The owner of a copyright has the legal right to exclude everybody else from using, reproducing, altering or distributing the copyrighted material without permission. A person who violates this exclusive right infringes the copyright, even if the violator does not earn any financial profit. Piracy is copyright infringement for the purpose of earning money. Common types of piracy include duplicating and reselling songs, albums or movies.
U.S. copyright laws provide the owner of a copyright with a legal remedy against anyone who engages in piracy of his copyrighted material. The owner can sue the infringer for money damages, as well as for an injunction ordering the infringer to stop the piracy. The copyright holder may recover either his actual damages caused by the piracy or "statutory" damages up to $150,000 per infringement. This means that an infringer who sells multiple pirated copies may be civilly liable for much more than $150,000.
U.S. copyright laws provide criminal penalties for "willful" copyright infringement, which can include piracy. Specifically, criminal liability may result from infringement for financial gain or commercial advantage. The penalty for such a criminal violation may include imprisonment for up to five years, a fine or both. Repeat violations can result in imprisonment for up to 10 years as well as additional fines.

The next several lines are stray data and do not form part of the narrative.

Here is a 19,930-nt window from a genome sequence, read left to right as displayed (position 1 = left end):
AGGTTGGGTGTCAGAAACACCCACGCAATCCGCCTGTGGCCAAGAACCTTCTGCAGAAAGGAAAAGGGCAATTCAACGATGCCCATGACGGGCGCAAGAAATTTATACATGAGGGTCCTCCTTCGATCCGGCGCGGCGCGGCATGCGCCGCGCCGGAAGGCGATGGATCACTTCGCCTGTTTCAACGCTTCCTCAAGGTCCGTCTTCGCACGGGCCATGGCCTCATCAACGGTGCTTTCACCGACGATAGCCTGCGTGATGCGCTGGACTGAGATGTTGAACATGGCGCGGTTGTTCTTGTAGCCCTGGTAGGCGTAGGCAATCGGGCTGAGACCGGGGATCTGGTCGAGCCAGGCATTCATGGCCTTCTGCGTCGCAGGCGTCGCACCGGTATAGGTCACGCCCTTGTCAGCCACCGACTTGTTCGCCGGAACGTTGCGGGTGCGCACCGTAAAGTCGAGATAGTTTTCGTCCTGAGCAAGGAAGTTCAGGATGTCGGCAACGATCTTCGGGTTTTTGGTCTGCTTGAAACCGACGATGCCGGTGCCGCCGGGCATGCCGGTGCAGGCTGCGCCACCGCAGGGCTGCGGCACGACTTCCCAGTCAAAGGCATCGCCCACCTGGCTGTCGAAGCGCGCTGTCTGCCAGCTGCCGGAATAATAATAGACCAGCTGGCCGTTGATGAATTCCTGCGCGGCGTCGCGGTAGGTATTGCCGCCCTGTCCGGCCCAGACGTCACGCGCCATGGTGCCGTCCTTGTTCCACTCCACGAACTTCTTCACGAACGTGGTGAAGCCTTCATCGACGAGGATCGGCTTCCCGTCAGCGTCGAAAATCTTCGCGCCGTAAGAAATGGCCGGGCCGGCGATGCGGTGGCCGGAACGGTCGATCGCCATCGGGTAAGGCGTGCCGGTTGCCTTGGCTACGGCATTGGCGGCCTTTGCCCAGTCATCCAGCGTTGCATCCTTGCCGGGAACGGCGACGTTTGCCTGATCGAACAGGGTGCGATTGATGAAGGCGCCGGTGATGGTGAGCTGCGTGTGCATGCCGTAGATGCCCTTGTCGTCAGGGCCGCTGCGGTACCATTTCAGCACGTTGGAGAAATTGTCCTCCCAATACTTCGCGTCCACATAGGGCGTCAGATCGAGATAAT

International copyright law does not exist. Instead, the laws of each nation generally determine the rules regarding piracy within its own borders. However, the United States is a member of both the Berne Convention for the Protection of Literary and Artistic Works and Universal Copyright Convention. These two conventions generally allow for the recognition of copyrights among all nations included in the conventions. The conventions accomplish that goal by giving foreign authors, artists and producers of copyrighted material similar legal rights of exclusion in the foreign nation.
A third-party communication or media provider, such as a cable company or Internet service provider, can potentially be liable for piracy committed by its customers. This is known as intermediary liability because it holds the intermediate distributor of the pirated content liable. Generally, intermediaries can avoid liability if they do not know of the piracy being committed through the use of their service. Once they learn of piracy, they can avoid liability by immediately taking steps to stop it.